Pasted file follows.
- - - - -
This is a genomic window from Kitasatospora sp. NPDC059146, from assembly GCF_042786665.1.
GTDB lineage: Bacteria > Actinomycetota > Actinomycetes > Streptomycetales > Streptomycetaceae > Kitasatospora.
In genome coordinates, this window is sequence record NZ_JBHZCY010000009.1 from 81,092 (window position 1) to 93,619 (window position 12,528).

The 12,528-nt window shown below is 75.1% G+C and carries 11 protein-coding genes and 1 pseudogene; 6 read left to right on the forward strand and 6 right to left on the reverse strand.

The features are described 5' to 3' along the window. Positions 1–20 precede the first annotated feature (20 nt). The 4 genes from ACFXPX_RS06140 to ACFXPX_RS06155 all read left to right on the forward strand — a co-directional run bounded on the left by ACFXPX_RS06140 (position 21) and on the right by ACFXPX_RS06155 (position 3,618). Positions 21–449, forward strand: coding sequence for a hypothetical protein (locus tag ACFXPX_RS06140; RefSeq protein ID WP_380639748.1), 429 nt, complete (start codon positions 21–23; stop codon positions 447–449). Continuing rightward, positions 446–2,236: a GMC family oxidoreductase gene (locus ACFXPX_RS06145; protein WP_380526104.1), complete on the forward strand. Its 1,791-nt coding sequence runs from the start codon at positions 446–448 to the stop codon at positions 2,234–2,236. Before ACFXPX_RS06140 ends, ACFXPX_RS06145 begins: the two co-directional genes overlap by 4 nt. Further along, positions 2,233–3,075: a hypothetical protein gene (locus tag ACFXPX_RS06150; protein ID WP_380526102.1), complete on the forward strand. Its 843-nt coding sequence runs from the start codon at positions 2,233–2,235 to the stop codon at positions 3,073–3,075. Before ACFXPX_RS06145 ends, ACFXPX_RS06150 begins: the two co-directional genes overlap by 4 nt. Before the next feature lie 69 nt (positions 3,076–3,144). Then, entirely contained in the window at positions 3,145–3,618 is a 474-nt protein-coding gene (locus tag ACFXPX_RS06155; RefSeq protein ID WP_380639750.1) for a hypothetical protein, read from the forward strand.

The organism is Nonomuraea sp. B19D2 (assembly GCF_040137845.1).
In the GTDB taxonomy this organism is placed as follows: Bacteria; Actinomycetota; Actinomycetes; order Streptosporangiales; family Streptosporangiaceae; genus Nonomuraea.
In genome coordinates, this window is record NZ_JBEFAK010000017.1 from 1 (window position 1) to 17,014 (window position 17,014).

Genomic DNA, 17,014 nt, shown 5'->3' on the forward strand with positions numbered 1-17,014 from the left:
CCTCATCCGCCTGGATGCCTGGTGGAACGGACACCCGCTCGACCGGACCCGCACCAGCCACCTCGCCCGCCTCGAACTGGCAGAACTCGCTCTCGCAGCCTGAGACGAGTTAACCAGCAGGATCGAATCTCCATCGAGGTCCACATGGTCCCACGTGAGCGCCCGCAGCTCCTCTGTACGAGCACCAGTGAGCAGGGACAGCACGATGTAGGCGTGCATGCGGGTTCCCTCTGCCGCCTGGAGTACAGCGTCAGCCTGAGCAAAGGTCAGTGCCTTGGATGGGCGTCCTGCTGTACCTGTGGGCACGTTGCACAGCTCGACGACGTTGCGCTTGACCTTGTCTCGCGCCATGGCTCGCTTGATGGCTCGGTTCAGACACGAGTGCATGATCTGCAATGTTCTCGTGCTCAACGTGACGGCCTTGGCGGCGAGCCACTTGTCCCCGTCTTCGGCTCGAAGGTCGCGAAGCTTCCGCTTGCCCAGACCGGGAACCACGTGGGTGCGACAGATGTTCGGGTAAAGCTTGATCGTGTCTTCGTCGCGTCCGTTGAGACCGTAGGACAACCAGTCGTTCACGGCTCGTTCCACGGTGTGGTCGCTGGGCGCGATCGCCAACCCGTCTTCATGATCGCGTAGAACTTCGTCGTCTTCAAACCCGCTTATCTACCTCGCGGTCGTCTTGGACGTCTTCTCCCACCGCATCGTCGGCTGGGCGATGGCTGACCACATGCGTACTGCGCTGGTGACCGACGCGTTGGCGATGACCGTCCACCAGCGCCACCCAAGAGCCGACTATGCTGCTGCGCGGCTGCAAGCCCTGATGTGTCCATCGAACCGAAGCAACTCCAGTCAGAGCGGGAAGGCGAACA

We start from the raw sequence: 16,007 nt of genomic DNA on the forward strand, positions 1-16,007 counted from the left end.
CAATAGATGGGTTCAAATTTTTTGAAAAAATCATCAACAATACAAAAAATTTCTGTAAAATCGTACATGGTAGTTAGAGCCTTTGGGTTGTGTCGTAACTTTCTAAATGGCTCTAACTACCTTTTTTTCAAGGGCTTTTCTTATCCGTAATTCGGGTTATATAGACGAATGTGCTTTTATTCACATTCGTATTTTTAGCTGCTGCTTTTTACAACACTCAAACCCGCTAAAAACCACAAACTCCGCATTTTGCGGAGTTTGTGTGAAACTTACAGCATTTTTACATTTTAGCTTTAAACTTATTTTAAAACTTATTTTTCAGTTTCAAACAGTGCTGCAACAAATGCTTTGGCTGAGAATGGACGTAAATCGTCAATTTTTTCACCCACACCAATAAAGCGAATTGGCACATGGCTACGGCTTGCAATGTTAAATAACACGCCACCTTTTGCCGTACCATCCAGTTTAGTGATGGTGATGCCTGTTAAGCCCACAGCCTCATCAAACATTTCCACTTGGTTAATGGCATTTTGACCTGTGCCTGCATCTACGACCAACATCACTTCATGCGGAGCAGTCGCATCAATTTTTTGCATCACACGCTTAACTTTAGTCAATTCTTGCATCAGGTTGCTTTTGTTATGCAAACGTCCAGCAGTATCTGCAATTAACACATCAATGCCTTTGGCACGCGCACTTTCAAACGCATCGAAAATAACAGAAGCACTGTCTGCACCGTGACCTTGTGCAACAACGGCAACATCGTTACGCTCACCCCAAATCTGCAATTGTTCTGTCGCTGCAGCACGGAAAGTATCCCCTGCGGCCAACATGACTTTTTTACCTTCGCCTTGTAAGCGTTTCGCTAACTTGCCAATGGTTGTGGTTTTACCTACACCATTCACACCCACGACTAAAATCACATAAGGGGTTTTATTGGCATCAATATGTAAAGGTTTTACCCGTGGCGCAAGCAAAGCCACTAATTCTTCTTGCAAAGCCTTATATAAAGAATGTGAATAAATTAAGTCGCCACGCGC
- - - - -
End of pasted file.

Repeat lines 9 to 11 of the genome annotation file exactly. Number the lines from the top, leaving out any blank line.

Genomic DNA, 17,014 nt, shown 5'->3' on the forward strand with positions numbered 1-17,014 from the left:
CCTCATCCGCCTGGATGCCTGGTGGAACGGACACCCGCTCGACCGGACCCGCACCAGCCACCTCGCCCGCCTCGAACTGGCAGAACTCGCTCTCGCAGCCTGAGACGAGTTAACCAGCAGGATCGAATCTCCATCGAGGTCCACATGGTCCCACGTGAGCGCCCGCAGCTCCTCTGTACGAGCACCAGTGAGCAGGGACAGCACGATGTAGGCGTGCATGCGGGTTCCCTCTGCCGCCTGGAGTACAGCGTCAGCCTGAGCAAAGGTCAGTGCCTTGGATGGGCGTCCTGCTGTACCTGTGGGCACGTTGCACAGCTCGACGACGTTGCGCTTGACCTTGTCTCGCGCCATGGCTCGCTTGATGGCTCGGTTCAGACACGAGTGCATGATCTGCAATGTTCTCGTGCTCAACGTGACGGCCTTGGCGGCGAGCCACTTGTCCCCGTCTTCGGCTCGAAGGTCGCGAAGCTTCCGCTTGCCCAGACCGGGAACCACGTGGGTGCGACAGATGTTCGGGTAAAGCTTGATCGTGTCTTCGTCGCGTCCGTTGAGACCGTAGGACAACCAGTCGTTCACGGCTCGTTCCACGGTGTGGTCGCTGGGCGCGATCGCCAACCCGTCTTCATGATCGCGTAGAACTTCGTCGTCTTCAAACCCGCTTATCTACCTCGCGGTCGTCTTGGACGTCTTCTCCCACCGCATCGTCGGCTGGGCGATGGCTGACCACATGCGTACTGCGCTGGTGACCGACGCGTTGGCGATGACCGTCCACCAGCGCCACCCAAGAGCCGACTATGCTGCTGCGCGGCTGCAAGCCCTGATGTGTCCATCGAACCGAAGCAACTCCAGTCAGAGCGGGAAGGCGAACA

We start from the raw sequence: 16,007 nt of genomic DNA on the forward strand, positions 1-16,007 counted from the left end.